The coast redwood is the tallest tree on earth. Older sources speak of extraordinarily tall eucalypts in Western Australia, but thorough searching has documented the heights of those trees in some detail and they are clearly not competitive with coast redwood for height. During historical times there have been Douglas-firs (Pseudotsuga menziesii) recorded as being taller than any coast redwoods now living. However, redwoods growing on benign lowland coastal sites with negligible water stress and very low fire risk were among the earliest victims of the axe and saw, so it reasonable to think that the tallest trees on Earth were thereby felled during the historical period. We do know that some historically felled redwoods contained larger wood volumes than any tree now living.
The largest volume single-stem tree was discovered in Redwood National Park in 2014 by Mario Vaden and Chris Atkins. Based on multiple measurements by highly credible observers including Chris Atkins, Michael Taylor, and Ron Hildebrandt, the tree, which is named Grogan's Fault, has an estimated stem volume of 1,084.5 m3 (38,299 ft3). This is all the more impressive because it is clearly a single-stem tree (Vaden 2015, Mario Vaden email 2015.05.20). A larger volume is found in the Lost Monarch, 1205 m3 and 98 m tall (Sillett [no date]). This is a multiple-stem tree from a single genetic individual (a clone) in which the wood of the separate stems is completely fused to a substantial height.
Fieldwork in a new location—the library—has recently turned up details on what may well have been the largest coast redwood ever cut. Taylor and Mifsud (2010) report on the Crannell Giant, which formerly grew about a mile southeast of Big Lagoon, north of Trinidad, California. This tree carried a total stem volume of at least 1,743 cubic meters and was 94 m tall. A cookie from this tree makes up one wall of the "One Log Tree House" tourist attraction on Broadway in Eureka, California. Logged in about 1945, this was the largest tree ever measured, with a total aboveground wood volume about 18% larger than the largest Sequoiadendron now living. It proved to be extremely rotten, and yielded little merchantable timber.
The following table (source, Michael Taylor email 2009.10.17 with some later updates), provides summary information on all coast redwoods known to be over 110 meters tall, as measured by direct tape drop or laser by surveyors including Steve Sillett, Robert Van Pelt, Chris Atkins, Ron Hildebrant, and Michael Taylor. Most of these trees are remeasured at intervals of no more than three years; the tallest are remeasured yearly. As a point of interest, when I first published this table in 1998, it had only 12 trees. At this point, though, nearly all trees over 110 m have likely been discovered, and none have been found outside of the parks shown below, despite extensive surveys. The inventory of trees 100 to 110 m tall, though, covers much of the species' range, and many new trees are discovered yearly; for the most current information consult Taylor and Mifsud (2010) and Vaden (2010). Note also that this table assigns a name to each tree. These names are widely used by people familiar with the largest redwoods, and many of them have appeared in the popular press, such as in Van Pelt (2001) and Preston (2007), as well as in the scientific literature, e.g. Sillett and Van Pelt (2007). The use of such names personifies these trees as individuals and thus helps foster support for their continued protection. However, it may attract undue attention to individual trees, which can lead to their harm. Thus the precise locations of these trees are not presented here, and should remain secret.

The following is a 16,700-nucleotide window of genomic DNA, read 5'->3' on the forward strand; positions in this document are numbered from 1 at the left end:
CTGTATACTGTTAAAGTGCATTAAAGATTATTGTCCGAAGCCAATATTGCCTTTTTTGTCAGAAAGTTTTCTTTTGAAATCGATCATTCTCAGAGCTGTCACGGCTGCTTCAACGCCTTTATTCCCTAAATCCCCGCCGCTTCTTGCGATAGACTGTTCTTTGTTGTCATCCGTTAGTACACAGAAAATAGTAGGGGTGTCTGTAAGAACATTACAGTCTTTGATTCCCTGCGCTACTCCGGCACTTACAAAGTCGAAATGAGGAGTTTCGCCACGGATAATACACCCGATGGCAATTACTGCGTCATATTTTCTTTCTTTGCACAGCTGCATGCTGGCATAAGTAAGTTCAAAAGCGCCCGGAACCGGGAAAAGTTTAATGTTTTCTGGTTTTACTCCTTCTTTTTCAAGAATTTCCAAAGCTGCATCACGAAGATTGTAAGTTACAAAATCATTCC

|Hyperion||Redwood National Park||4.84||115.85|
|Helios||Redwood National Park||4.96||114.58|
|Icarus||Redwood National Park||3.78||113.14|
|Stratosphere Giant||Humboldt Redwoods State Park||5.18||113.05|
|National Geographic||Redwood National Park||4.39||112.71|
|Orion||Redwood National Park||4.33||112.63|
|Federation Giant||Humboldt Redwoods State Park||4.54||112.62|
|Paradox||Humboldt Redwoods State Park||3.90||112.51|
|Mendocino||Montgomery Woods State Reserve||4.19||112.32|
|Millennium||Humboldt Redwoods State Park||2.71||111.92|
|Apex||Humboldt Redwoods State Park||3.38||111.83|
|Pipe Dream||Humboldt Redwoods State Park||4.27||111.71|